SerialNumber uniqueidentifier NOT NULL DEFAULT NEWID(),
    Description  nvarchar(500),
    CONSTRAINT   PK_WToken PRIMARY KEY (WidgetID)
);

INSERT dbo.Widgets_NULL(Description) 
OUTPUT inserted.Description INTO dbo.Widgets_Token(Description)
SELECT TOP (100000) LEFT(OBJECT_DEFINITION(o.object_id), 250)
FROM master.sys.all_objects AS o 
    CROSS JOIN (SELECT TOP (50) * FROM master.sys.all_objects) AS o2
WHERE o.[type] IN (N'P',N'FN',N'V')
	AND OBJECT_DEFINITION(o.object_id) IS NOT NULL;

INSERT INTO dbo.Widgets(Description) SELECT Description FROM dbo.Widgets_NULL;

ALTER TABLE dbo.Widgets_NULL  ADD EnteredService datetime;
ALTER TABLE dbo.Widgets_Token ADD EnteredService datetime;
GO
 
UPDATE dbo.Widgets_NULL  
SET EnteredService = DATEADD(DAY, WidgetID/250, '20200101') 
WHERE WidgetID > 90000;
 
UPDATE dbo.Widgets_Token 
SET EnteredService = DATEADD(DAY, WidgetID/250, '20200101') 
WHERE WidgetID > 90000;
 
UPDATE dbo.Widgets_Token 
SET EnteredService = '19000101'
WHERE WidgetID <= 90000;

INSERT INTO dbo.WidgetEnteredService(WidgetID, EnteredService)
SELECT
	WidgetID,
	EnteredService
FROM dbo.Widgets_NULL
WHERE
	EnteredService IS NOT NULL;

CREATE INDEX IX_EnteredService ON dbo.Widgets_NULL (EnteredService);
CREATE INDEX IX_EnteredService ON dbo.Widgets_Token(EnteredService);
CREATE INDEX IX_EnteredService ON dbo.WidgetEnteredService(EnteredService);

Here are the size totals for each of the three states: initial table loading, after adding EnteredService dates, and after adding an index on EnteredService.

Note that I do have complete agreement with Aaron’s values for the first two sets, though my “After index” sets are ever so slightly larger than his. It’s not enough to make a difference in the analysis, though.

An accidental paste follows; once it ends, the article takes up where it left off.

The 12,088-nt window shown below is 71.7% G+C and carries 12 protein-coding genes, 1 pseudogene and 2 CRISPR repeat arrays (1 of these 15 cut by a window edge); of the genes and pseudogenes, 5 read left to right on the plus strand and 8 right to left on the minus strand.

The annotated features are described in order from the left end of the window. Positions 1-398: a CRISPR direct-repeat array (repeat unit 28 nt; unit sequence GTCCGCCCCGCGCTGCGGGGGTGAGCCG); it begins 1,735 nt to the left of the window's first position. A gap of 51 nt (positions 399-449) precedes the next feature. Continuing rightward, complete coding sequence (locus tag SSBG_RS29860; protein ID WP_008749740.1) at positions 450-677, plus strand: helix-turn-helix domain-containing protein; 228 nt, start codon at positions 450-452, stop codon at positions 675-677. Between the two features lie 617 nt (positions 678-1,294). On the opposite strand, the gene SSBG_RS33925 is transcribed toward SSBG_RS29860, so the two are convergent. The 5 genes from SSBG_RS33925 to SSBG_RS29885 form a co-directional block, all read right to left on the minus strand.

Running Aaron’s sample query for all three tables, we can see that the 6NF form is just about the same as the NULL form:

In order, Token, 6NF, NULL.

If we change the query a bit to include serial number and not aggregate, we end up with a query like:

SELECT WidgetID, SerialNumber, EnteredService
FROM dbo.Widgets_NULL 
WHERE EnteredService <= '20210101';

SELECT wes.WidgetID, w.SerialNumber, wes.EnteredService
FROM dbo.WidgetEnteredService wes
	INNER JOIN dbo.Widgets w
		ON wes.WidgetID = w.WidgetID
WHERE wes.EnteredService <= '20210101';

In this case, both have durations of 3ms on my machine and both take 5607 reads (well, the NULL version takes 5608, but close enough). That’s because both of them ultimately have very similar-looking query plans:

Always with the nested loops.

In fairness, the NULLable version of this has a benefit that we won’t get from the 6NF version: if we know we include SerialNumber on queries, we can include that in the index and remove the key lookup, making this an 11-read operation versus 5607 reads. This says that yes, you should expect a degradation in performance if you rely on the NULLable columns for filtering and you can create covering indexes.

For other types of queries, the answer is a bit murkier. For example, pulling rows over a range filtered by WidgetID will give you differing results based on the size: for smaller ranges, the 6NF form may end up with fewer reads; for larger ranges, the NULLable version may end up with fewer reads. For point lookups (WidgetID = x), it takes 5 reads for 6NF and 3 for NULL based on these row counts.

SELECT WidgetID, SerialNumber, EnteredService
FROM dbo.Widgets_NULL